I promised to write this post last week, but due to the insane preparations for my hubby’s 40th birthday, a three night stay at our friend’s house and a rough weekend illness-wise, this is the first chance I’ve had to finish writing and post it. While I apologize for the lateness, the topic actually came up again in a discussion with a young woman still trying to recover from an abusive relationship and I think I have better formulated my thoughts.
Someone in Twitter expressed how hard it is to forgive someone for hurting you while they are still doing it. I won’t say who it was, as it may make a complicated situation more difficult.
My response was a lesson that was hard learned and remains even harder to enforce: “Forgiveness is a gift you give to yourself, not the other person. It takes a lot of work, but is freeing.”
That brought a follow-up tweet by @ObiOrion: “There are acts over the recent years I’ve been forced to accept but does that mean I have to forgive?”
Short answer? Of course not. You can hold on to that for the rest of your life, if you so choose. I simply choose not to.
The long explanation of my short answer involves revealing that, like most, I’ve been hurt grievously by some that I loved. In the most damaging case, I spent years carrying the pain around with me, waiting for the phone calls of apology. I nurtured that pain, feeling justified and righteous, knowing that I did not deserve the years of mis-treatment from them, and that there would someday be an epiphany that would lead to them coming to me with arms open wide. I would finally have what I needed, which was acceptance for who I was and all that I had been, and continue, trying to do.
And you know what? I finally realized that those calls would never come. Maybe pride or a belief that I deserved the treatment that I got would never allow them to apologize or acknowledge my place in their lives.
So, being an analytical type of gal, I then had to ponder what to do with my need for apology as well as the need to have a situation that would allow me to forgive them. Because it was crushing me beneath the weight of anger, sadness and rejection to the point that at times I had trouble catching my breath.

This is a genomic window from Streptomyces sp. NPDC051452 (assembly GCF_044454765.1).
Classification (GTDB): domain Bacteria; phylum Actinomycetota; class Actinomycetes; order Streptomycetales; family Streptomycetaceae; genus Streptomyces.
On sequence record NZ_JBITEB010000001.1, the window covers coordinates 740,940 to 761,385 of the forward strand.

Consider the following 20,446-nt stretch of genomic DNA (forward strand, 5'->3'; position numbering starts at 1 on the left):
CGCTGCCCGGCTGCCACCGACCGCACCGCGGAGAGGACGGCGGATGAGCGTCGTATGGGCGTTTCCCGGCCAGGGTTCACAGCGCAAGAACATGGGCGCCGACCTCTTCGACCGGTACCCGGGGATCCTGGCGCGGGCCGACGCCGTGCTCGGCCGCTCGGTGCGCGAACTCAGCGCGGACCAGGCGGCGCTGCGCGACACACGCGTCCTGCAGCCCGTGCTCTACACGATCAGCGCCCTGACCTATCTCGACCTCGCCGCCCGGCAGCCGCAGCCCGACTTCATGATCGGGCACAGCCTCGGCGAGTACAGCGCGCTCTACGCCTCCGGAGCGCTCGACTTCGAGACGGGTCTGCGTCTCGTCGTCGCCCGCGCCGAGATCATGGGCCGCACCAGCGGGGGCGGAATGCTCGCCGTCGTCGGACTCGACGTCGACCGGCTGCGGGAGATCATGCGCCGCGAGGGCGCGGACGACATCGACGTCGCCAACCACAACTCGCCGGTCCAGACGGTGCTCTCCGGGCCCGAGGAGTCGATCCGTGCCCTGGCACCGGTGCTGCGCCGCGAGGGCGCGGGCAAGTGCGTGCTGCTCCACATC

Should I continue suckling at the teat of hurt and rejection? Drop hints or openly confront them on how I’d been wronged and hope for an apology to come? To get people to acknowledge that they aren’t, in actuality, any better than me? That we are all just animated lumps of meat with frailties, gifts, fears and beautiful flaws? That you don’t have to make someone feel worse to feel better about yourself? To break through facades built up over lifetimes in order for them to deal with things that were done to them?
Or, should I just forgive them? Let go all of the pain, rejection and loss that I felt. (Or at least try to). It seemed impossible and unlikely, but I’d heard some TV shrink talk about it, and while I initially scoffed, the possibility of freeing myself was tantalizing.
So, I simply stood in front of a mirror, went through some of the most egregious and painful events, and spoke them out loud while looking myself in eye. And then I told myself how I felt: rejected, diminished, foolish, ugly, unloved, fat and unworthy. You’d think I felt ridiculous or silly, but didn’t. I was caught up in it, as pent up as these feelings were. Hell, the venting aloud itself was cathartic.
Then I closed my eyes and thought long and hard on whether or not forgiveness was in my heart for the pain that I spoke aloud as well and all the pain I didn’t. I again looked myself in the eye, and said, “I forgive ‘A’. I forgive ‘B’. I forgive ‘C’ … And on and on down the list of people related to this long-term issue. I then gave myself permission to drop that load and move on without it. I know there are some that will call it crazy, (and I could NOT care less) but it took that physical tangible act for me to be able to begin to move past it. Hearing an apology from them was not something that I had control over. The only control I could exert was how I let it affect me and impact the rest of my life and future relationships.
The apologies never came. I’m convinced they never will. Now, I won’t lie and say there isn’t still insecurity and sadness. And a few aspects still haunt me. But I’m freed from it, at least as much as if they had apologized and maybe even more than that. Because I did it for myself. I took control of how much more time I would waste on them and the pain they brought me over the years.
In talking with my aforementioned troubled friend, I could see how the continued burden weighed on her. Plus, there is a continuing issue that keeps these people in her life. Another friend and I tried to convince her to once and for all cut those ties, and move on past them. Don’t waste another minute on people that make you feel bad, especially since they may not agree that an apology is in order.
“I forgive.” Two simple words that mean so much. Who cares if the oblivious people that committed the painful acts that inspired it never hear it? And no, I’m not saying that if an apology is given that you should withhold forgiveness. That’s a personal choice you have to make. But I figure that life is pretty fragile and extremely short, so why not? It will likely make you feel even better for taking the high road.